It's not that it's a more or less 'appropriate term'.  Correct me if I'm wrong but I think you're thinking of 'inflation' in the way it's used by politicians and the papers rather than as an economic technical term.  There are two distinct meanings.  The more common usage is measured relatively to what can be purchased with a currency. e.g. a how much a set 'typical grocery basket'  costs to buy a year apart.  In that sense of course Bitcoin is deflationary.  But the technical use is to do with supply money supply.  Bitcoin is only deflationary from a technical perspective if more coin is being lost than is being introduced which is very unlikely to be the case.  In terms of 'market cap' measured in USD it can only be higher with Bitcoin at $20 than it was at $30 if there are > 50% more Bitcoin in existence i.e. its supply has inflated by 50%, which is how thefiniteidea is using it above.

For fun I posited in another thread that relative to total supply even the rate at which Bernanke's extreme USD inflationary policy is being implemented, as a monthly rate he's only introducing approximately half as much new currency as Bitcoin is.  Of course this doesn't tell the whole story because for BTC we know from Day 1 how the monetary supply will pan out but despite the popular notion otherwise, for the next few years the rate at which new coin is introduced makes Bitcoin a heavily inflationary currency Smiley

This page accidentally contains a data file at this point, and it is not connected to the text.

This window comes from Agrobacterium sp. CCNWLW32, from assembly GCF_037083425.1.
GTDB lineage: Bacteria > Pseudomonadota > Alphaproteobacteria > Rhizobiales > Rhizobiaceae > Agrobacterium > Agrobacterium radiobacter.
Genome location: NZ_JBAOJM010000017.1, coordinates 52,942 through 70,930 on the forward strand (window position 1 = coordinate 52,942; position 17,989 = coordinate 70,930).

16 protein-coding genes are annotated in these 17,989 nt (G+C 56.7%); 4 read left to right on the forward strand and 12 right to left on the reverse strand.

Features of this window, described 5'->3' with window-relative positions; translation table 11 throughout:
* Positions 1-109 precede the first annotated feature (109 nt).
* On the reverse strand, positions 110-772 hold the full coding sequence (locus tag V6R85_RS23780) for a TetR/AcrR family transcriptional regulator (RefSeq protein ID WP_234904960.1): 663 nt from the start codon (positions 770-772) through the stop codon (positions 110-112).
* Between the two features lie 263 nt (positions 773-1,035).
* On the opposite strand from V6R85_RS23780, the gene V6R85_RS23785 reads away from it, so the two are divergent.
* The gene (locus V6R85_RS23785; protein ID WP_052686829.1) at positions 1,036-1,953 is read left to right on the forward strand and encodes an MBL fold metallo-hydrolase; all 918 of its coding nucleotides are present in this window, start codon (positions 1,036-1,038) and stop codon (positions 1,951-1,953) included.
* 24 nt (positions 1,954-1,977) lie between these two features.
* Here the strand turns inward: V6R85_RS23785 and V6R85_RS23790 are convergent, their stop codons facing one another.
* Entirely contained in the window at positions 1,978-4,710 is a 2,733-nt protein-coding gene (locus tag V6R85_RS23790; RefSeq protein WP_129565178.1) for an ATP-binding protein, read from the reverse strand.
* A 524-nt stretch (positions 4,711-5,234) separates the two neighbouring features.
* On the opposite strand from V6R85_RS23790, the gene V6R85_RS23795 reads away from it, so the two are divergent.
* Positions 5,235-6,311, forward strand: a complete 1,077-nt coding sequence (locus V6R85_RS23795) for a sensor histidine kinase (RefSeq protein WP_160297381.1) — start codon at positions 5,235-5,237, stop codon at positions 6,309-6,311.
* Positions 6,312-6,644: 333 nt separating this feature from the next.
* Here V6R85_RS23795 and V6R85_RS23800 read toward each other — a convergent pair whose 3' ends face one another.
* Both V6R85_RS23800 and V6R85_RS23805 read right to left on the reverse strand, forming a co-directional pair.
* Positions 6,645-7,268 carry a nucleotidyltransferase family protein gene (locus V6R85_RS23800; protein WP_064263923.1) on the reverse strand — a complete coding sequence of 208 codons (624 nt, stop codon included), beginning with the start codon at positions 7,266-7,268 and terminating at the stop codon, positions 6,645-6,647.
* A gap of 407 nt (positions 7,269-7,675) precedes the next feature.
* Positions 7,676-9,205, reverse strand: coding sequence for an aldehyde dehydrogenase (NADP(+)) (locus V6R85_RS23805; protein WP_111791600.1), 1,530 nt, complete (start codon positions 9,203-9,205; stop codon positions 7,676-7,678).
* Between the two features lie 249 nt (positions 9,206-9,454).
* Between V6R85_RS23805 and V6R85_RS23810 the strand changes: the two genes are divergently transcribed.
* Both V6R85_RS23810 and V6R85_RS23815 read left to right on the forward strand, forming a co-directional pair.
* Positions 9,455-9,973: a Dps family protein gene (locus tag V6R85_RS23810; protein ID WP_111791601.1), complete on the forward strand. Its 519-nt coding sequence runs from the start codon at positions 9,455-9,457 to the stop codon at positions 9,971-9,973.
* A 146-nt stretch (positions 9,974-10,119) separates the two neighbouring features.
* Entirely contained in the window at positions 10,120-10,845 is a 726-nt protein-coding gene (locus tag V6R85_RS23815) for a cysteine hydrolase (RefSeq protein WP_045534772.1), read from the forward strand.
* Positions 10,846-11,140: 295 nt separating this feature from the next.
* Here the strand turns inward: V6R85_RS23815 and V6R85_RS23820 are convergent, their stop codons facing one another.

thoughtfan has hit the nail on the head, doomdumas.



Price-Deflation is what you are used to hearing about in Bitcoin. That term is used to describe the prices of goods/services as they decrease, because the value of Bitcoin goes up.

Price-Inflation is the opposite. When prices of goods/services increase because the value of Bitcoin goes down.

So, when dealing with Price-Inflation or Deflation, there is an inverse relationship of price and value, in regard to goods/services and Bitcoin.

Example: As the Bitcoin price goes from $10 to $20, the prices of goods/services goes down from 20BTC to 10BTC. As the Bitcoin price goes from $20 to $10, the prices of goods/services goes from 10BTC to 20BTC!

Why does the price of Bitcoin go up and down? The price of BTC goes up and down based on the exchange rate, or market price, which is set by buyers and sellers, or traders. They directly trade the Bitcoin currency with all sorts of other currency, and even some with gold; the most popular being the USD (US dollar). They set the price when executing orders to buy or sell. I will get into the actual reason of why the price fluctuates in the last section.